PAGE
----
Security Identifier (SID) to User Identifier (uid) Resolution System

Cole, Timothy D. timothy_d_cole at
Wed Jan 5 16:36:37 GMT 2000

> -----Original Message-----
> From:	Steve Langasek [SMTP:vorlon at]
> Sent:	Tuesday, January 04, 2000 21:12
> To:	Multiple recipients of list SAMBA-TECHNICAL
> Subject:	RE: Security Identifier (SID) to User Identifier (uid)
> Resolution  System
> On Wed, 5 Jan 2000, Luke Kenneth Casson Leighton wrote:
> > hum, don't know exactly what's going on, here.  like i keep mentioning,
> > i'm not a unix expert.
> > as long as you're not telling me that you want to use nobody(-2) as an
> NT
> > user, i think that's ok, but i don't quite get why.
> > ... how does not mapping to a uid make a user "appear" to have rwx/
> > acccess?  what kind of acess?  and are you referring to "user
> "appearing""
> > as an nt user or a unix user?
> A Unix user.  So far, we're talking about stuff that's internal to the
> Linux
> kernel, so NT users don't enter into the equation.
> Timothy could probably explain better, since he's the one talking about
> writing this driver, but if I understand correctly, ACL's based on SIDs
> would
> be stored on the ext2/3 filesystem, and the kernel would have an internal
> table for mapping these SID's to uid's or gid's.
	Eh, almost.  It wouldn't be ACLs, per se, just another similar
table, that would be stored in a hidden inode.  So the mapping goes
something like:

	 uid/gid <-> SID <-> uid/gid
	 |___________| |___________|
	       |             |
	 kernel table   filesystem table

	ACLs and everything else in the kernel and on the filesystem
continues to use uids and gids.  The SIDs are used only to translate between
"disk uid/gids" and "kernel uid/gids".

	Actually it wouldn't even need to be SIDs for the particular
intermediate representation (they admittedly aren't my favorite), except it
just happened to be a particularly convenient one for a lot of things (a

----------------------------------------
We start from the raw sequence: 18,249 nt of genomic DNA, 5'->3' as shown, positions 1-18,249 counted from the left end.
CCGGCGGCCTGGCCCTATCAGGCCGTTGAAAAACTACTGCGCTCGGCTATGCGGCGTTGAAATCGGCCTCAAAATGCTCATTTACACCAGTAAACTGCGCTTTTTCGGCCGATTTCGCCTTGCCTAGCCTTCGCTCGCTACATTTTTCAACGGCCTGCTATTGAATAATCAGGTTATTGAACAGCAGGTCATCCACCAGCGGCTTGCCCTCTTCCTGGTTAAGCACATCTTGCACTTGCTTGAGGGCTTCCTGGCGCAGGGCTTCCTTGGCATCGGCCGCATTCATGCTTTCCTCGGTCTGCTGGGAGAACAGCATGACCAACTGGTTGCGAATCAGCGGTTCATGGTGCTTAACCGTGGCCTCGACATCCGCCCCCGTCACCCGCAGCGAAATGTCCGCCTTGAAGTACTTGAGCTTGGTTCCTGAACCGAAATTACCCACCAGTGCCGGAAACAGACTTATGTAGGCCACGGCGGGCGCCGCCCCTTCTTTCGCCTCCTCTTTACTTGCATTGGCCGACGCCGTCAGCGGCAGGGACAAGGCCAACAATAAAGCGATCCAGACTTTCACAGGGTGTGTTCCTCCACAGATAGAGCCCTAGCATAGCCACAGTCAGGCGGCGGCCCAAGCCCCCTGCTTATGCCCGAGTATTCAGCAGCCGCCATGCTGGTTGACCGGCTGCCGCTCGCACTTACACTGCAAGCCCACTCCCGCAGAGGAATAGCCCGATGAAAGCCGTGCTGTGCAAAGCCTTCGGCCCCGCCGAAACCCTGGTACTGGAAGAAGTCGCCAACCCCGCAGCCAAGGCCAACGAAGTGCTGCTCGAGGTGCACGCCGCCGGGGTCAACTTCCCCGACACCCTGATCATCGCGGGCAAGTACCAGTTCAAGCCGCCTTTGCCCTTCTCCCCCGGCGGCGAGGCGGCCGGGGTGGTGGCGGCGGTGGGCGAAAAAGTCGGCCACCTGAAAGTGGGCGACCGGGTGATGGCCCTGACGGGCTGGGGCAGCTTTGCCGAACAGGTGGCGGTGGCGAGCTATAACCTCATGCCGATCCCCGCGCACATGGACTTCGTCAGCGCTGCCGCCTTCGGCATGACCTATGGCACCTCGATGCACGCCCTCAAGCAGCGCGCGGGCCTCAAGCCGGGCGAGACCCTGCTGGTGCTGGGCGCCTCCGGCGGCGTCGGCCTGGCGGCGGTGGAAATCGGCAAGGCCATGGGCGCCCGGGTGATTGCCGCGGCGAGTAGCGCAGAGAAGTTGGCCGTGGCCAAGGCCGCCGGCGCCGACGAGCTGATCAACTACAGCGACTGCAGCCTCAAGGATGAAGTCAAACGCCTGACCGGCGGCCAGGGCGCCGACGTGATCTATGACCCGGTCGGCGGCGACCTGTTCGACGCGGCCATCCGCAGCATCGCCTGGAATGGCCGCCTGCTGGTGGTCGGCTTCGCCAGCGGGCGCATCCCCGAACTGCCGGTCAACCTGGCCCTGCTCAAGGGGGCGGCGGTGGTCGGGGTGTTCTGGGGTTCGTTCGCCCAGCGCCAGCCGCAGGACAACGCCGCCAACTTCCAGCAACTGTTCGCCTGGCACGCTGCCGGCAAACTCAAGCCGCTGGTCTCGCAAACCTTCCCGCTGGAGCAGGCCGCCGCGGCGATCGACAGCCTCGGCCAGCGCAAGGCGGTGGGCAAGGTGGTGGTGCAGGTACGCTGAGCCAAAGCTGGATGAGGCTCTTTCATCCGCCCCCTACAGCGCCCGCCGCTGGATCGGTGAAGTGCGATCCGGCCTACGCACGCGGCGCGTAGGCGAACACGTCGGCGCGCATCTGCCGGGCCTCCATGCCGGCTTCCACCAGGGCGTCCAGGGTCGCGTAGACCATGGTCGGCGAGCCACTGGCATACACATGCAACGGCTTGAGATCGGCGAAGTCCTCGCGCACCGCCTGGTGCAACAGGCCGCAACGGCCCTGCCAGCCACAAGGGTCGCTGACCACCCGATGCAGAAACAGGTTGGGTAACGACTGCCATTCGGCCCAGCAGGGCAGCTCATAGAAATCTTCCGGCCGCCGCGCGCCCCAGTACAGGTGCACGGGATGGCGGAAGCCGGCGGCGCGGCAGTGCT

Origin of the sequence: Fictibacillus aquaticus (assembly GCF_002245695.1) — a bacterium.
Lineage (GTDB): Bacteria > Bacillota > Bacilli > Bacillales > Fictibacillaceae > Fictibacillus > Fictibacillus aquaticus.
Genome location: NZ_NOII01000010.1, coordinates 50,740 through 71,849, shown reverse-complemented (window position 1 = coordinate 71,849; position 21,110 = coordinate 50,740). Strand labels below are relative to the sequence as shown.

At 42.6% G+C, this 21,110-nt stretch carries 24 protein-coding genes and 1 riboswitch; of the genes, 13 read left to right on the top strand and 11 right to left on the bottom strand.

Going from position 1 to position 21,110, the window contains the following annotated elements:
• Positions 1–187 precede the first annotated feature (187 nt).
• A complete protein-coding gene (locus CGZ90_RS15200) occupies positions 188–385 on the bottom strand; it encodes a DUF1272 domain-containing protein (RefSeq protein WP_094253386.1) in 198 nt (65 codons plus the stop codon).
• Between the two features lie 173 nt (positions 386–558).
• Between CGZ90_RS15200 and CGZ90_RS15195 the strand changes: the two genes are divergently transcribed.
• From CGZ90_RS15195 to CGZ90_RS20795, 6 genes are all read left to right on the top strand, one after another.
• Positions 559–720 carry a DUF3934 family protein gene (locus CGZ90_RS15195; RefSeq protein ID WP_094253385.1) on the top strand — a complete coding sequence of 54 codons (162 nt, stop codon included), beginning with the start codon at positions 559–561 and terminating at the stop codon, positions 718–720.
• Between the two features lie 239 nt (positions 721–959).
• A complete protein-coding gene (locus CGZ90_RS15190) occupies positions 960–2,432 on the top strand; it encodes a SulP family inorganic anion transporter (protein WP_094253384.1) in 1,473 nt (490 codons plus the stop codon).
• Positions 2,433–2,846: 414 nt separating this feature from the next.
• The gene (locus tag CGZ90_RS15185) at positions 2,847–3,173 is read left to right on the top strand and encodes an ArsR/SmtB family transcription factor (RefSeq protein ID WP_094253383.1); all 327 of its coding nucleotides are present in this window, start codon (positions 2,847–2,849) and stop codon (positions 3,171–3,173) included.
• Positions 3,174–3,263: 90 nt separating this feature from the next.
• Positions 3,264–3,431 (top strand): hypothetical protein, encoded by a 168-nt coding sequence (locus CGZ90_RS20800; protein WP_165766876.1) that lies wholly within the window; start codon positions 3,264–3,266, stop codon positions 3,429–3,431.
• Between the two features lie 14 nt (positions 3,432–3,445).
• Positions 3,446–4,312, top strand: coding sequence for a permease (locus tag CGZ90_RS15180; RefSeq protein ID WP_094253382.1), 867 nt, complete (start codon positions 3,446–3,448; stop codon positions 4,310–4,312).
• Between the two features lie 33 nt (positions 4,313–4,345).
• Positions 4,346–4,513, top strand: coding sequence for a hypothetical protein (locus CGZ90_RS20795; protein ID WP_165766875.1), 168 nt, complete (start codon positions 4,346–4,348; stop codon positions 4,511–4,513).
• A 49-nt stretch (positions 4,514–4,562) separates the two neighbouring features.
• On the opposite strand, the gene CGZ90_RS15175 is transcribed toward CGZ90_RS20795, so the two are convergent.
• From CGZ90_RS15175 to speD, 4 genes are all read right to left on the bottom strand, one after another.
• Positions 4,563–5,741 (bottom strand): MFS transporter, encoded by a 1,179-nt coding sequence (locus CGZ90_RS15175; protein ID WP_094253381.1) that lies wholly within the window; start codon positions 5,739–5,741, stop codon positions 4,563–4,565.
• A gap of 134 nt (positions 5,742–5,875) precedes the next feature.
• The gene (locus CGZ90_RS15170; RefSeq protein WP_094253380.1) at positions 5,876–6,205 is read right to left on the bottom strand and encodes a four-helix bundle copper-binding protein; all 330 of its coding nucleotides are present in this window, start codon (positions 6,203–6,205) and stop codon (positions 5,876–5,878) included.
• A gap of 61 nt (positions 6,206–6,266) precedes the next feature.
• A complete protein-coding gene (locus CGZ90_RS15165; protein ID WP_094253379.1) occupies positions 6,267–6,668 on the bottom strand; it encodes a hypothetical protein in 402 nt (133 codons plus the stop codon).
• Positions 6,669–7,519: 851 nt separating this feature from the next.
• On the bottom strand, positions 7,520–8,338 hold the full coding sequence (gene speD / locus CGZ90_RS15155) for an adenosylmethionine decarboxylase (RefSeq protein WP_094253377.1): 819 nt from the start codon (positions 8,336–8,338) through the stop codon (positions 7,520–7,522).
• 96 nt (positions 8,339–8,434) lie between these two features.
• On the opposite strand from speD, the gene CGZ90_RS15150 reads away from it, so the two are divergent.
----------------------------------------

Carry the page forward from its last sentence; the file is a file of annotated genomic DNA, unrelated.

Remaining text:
read/write NTFS driver could certainly take advantage of it, too, not to
mention a SURS module...).

>   An application making calls
> to the Linux kernel via the POSIX API would be given the uid/gid in
> response
> to a query about a file, and this uid/gid would be nobody(-2) if the SID
> can't
> be mapped to any other user/group.  /However/, there would be no inverse
> mapping of the POSIX nobody, so a setuid() call to 'nobody' would not
> suddenly
> grant the application access to these unclaimed resources.
	Yes, that's the general idea.  Root (well, any process with the
apropriate capability mask) should probably still have access to the
resources, though.

	Actually, now that I think about it, you could probably get away
with this even if nobody DID have a mapping (which I suspect it may
sometimes have).  stat() and access control are handled separately, I
believe (it's been a while since I've looked at the relevent code), so you
should be able to return whatever you like in stat() and not influence
access control.

	So, yes, Luke's right -- the mapping function should just fail.
However, if it does, stat() should return some bogus uid/gid as determined
by the mount options (defaulting to uid/gid -2), rather than returning
failure itself.

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